The liner tongue over the instep has been an issue for several generations of Salomon…it is not so far.
Other innovations that may seem inconsequential but which have a definite role in the performance of the X-Max 120 are the oversized medial and lateral hinge rivets.
As was mentioned earlier, the lower part of the shell comprising the toe and heel lugs is not CS material. This lower shell plastic is hard and provides torsional rigidity. From the soles it wraps upward through the molded CS material diagonally from the rear of the lower around the heel. These oversized hinge rivets are fixed through this denser plastic. The net effect is that the lateral strength is tremendous both for tipping the skis up and for holding and/or modulating an edge.
The X-Max 120 is powerful; it likes to be skied with authority. The last is really good and the cuff wraps intimately to the lower leg. All this has upped the performance level considerably.
The stance is in keeping with contemporary ski shapes and geometry; neutral underfoot and the cuff starts out fairly upright and can be changed by how the skier stands in the boots for the molding process.
The boot I’ve had the pleasure to ski is rated at a 120 flex…it is a stout 120. Snow feel is excellent, feedback crisp and on the flip side subtle motions within the boot find a quick path to the skis.
The Instinct 90 CS L is the woman’s model and will remain unchanged for next season. This boot is taken from the 98mm Falcon last and has the CS panels on both the medial and lateral aspects of the forefoot.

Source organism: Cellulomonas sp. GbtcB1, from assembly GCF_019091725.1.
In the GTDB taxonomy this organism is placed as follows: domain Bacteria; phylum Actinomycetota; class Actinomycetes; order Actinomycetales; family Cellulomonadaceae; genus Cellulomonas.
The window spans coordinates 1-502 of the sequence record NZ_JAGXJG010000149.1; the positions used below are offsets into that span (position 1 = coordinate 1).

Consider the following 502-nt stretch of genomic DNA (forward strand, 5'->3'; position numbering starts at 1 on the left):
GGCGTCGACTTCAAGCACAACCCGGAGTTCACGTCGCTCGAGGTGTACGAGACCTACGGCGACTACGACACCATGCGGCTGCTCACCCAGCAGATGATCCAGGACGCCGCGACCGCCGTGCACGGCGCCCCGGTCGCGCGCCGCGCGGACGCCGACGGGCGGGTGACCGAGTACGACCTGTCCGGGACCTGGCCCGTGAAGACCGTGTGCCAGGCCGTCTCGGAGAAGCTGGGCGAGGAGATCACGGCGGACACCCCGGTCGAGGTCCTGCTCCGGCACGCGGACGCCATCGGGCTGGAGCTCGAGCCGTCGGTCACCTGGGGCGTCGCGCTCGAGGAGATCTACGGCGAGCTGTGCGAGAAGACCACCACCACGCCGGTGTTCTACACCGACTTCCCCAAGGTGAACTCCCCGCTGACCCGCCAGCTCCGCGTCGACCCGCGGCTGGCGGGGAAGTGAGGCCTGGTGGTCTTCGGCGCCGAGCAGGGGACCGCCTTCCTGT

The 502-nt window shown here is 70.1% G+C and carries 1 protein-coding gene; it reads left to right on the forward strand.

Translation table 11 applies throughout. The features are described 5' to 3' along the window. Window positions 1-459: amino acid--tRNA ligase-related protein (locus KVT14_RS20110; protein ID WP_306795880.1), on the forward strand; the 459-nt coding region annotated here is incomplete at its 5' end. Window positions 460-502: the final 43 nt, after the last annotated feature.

This is a good woman’s boot; light weight, appropriate flex though on the stiff side of its given rating of 90, a good shape and a clean simple look.
The heel cup is well defined but not too aggressive, mid-foot is fairly plumb and the instep somewhere in the medium volume range.
The Instinct 90 CS L shells are basically two-piece and do not have replaceable toe and heel-wear and being slick on concrete at issue-but this augments ski engagement and edge control.
The rear spoiler has adjustment for the calf.
The Impact 100 CS and Idol 85 CS L are the workhorses of the Salomon line. Both are 100mm last and relatively high volume. Both are Custom Shell-the medial and lateral panels rather than full 360. The Impact and Idol go from 100mm to 106mm with the Custom Shell.
As high a volume as both boots are they still have good proximity to the mid- and rear-foot and close, secure heel fit.
Instep room is good though there is a consistent problem with the material (actually a lack thereof) inside the liner tongue that makes the instep seem low. It can be mitigated some by moving the 3D instep buckle back to the rear insertion so it pulls back instead of down. Otherwise there are ways to easily solve this problem.
The rear cuff and spoiler of the Impact 100 CS are fixed through a vertical spine at the back of the shells rather than the bolts behind the cuff hinges. Salomon calls it the Backbone. This makes for less shell distortion and more direct transmission to the skis.
The Idol 85 CS has no fixations for restricting flex-you get what you get…generally a flex of 85 is a good range for all but the strongest women.
Both the Impact and Idol have replaceable toe and heel and the Idol has the same adjustable spoiler as on the Instinct.
The Impact 100 CS skis really well. It’s nice having a wide lasted ski boot that not only fits this well but one that skis this well also. It has the right balance of exactitude and forgiveness. You can relax when prudent and ramp it up when needed.
The 100-flex designation is pretty true; the flex is fluid and predictable.
The shell plastic used for both the Impact and Idol is fairly light weight so moving edge-to-edge can be quick as needed and the feel for the surrounding environment is really good.
Holding an edge is the responsibility of the medial wall and mid-foot of the shells and the Impact 100 CS has the strength to accomplish that as well as to make changes in turn shape and length at will.